What do we tell the kids?
Questions of how much and what type of information to give the children often arise during consultation. The answers depend on the circumstances of each family – the ages and maturity of the children being the most obvious factors. As a general rule the ideal is to advise the children as to the extent and nature of the parents’ assets and plans. This can lead to a smoother transition to the next generation.
Issues of entitlement, sibling rivalry (where there is more than one child involved), and perceptions of fairness may naturally surface with regard to the parents’ estate. Feelings may be particularly acute where one child has provided more care and attention to a parent than the other children, as is often the case.
Intra-family struggles are painful and can continue long after the parents are gone. Lawsuits over estates are often more about replaying family wounds than issues of legal substance. To the extent that parents can confront potential conflicts during their lifetimes and head them off, they will go far in providing a more meaningful legacy for their progeny. An investment in professional family counseling during the parents’ lifetimes may be the best use of family resources.
Essential Information for Estate Administration
Accessing information for survivors can be difficult. If no effort has been made to organize financial and estate documents during one’s lifetime, the survivors must search for necessary information to conduct estate administration. In the digital age, mail may not bring statements indicating asset values and locations. The Virginia General Assembly has enacted legislation to empower the estate administrator to obtain access to digital accounts; however, the process is tedious and problematic. The survivors need to have access to passwords.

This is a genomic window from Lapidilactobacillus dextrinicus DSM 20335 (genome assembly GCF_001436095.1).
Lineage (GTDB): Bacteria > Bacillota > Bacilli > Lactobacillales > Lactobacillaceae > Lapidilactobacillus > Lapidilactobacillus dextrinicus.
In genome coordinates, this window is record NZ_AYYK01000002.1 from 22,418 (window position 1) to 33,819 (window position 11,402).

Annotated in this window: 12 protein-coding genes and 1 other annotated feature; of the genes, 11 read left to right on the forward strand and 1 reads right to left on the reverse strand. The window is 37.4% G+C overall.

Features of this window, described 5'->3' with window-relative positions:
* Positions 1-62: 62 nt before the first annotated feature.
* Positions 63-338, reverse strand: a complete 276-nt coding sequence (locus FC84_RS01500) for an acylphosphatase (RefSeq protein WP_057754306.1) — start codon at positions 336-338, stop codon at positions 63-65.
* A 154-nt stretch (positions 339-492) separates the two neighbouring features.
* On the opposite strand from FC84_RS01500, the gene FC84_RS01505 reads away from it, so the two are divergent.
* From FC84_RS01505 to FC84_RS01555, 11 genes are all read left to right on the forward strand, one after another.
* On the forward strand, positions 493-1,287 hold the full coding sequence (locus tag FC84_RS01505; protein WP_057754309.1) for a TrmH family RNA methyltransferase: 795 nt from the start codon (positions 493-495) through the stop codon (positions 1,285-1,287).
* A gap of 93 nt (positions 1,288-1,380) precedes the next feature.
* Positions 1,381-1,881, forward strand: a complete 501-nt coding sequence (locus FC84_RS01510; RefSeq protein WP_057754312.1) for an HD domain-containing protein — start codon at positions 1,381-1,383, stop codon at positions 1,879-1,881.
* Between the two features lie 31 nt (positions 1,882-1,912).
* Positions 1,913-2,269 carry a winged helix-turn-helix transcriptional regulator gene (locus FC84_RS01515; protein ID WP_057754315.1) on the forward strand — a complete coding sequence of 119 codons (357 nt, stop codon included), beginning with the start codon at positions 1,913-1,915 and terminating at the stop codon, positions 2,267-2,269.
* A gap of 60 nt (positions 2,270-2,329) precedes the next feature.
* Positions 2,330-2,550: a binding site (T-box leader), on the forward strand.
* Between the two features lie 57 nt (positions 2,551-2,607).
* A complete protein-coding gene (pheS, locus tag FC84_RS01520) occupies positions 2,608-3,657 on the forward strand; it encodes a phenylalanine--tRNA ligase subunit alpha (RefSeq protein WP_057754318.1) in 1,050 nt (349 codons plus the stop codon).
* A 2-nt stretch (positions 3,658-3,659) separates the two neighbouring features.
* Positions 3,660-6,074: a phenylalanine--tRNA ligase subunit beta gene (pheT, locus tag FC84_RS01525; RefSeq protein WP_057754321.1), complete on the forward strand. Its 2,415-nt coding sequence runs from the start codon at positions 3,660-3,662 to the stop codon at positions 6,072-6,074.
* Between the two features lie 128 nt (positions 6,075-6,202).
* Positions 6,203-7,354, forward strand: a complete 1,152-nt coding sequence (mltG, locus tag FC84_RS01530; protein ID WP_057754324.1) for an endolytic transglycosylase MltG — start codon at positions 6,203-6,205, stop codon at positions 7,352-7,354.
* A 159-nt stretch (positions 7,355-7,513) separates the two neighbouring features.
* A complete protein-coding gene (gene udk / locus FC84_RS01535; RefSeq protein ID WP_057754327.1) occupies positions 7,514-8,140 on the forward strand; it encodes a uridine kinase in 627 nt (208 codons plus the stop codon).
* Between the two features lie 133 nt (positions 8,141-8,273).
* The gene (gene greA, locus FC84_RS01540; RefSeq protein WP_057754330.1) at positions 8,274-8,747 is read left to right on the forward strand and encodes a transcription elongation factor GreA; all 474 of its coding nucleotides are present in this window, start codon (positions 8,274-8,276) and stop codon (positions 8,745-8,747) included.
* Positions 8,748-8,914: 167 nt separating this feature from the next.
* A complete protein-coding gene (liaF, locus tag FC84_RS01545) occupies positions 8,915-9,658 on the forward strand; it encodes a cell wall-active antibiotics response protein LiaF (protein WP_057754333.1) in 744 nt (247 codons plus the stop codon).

Where one spouse does all the financial management for the couple and he/she is the first to die, the surviving spouse feels particularly vulnerable. It is recommended that the money-manager spouse regularly share with the other spouse his/her routine with the family finances.
Who Should be in Charge?
Parents often ask whether their estate or trust should be left in the control of one or more of their children after they are gone. As a rule, professionals (lawyers, CPA’s, or bank trust departments) do not need to be appointed as personal representatives of an estate or trustees of a trust. Lay people may serve in these capacities and consult with professionals as needed. The staffs of the Probate Department of the Circuit Court and in the Office of the Commissioner of Accounts are generally available to provide assistance to people serving in these capacities.
There are situations, however, where appointing a child or children may not be advisable. For example, if there are several children, singling out one or two for authority may lead to ill feeling among the others. If a parent leaves the share of a child in trust for that child – instead of an outright gift – out of concern that he/she is irresponsible or that he/she may be particularly vulnerable to a spouse or other source of undue pressure, it is generally not wise to appoint a sibling as trustee of such a trust. It could lead to friction between the siblings.
From "Amy & Dan Smith's Planning for Life" column appearing monthly in the Blue Ridge Leader, Loudoun County, VA.
The foregoing article contains general legal information only and is not intended to convey legal advice. For legal advice regarding estate planning, the reader should contact his/her lawyer.
Daniel D. Smith is a partner in the law firm of Smith & Pugh, PLC, 161 Fort Evans Road, NE, Suite 345, Leesburg, VA 20176. (Tel: 703-777-6084, www.smithpugh.com). He has practiced law in Loudoun County since 1980.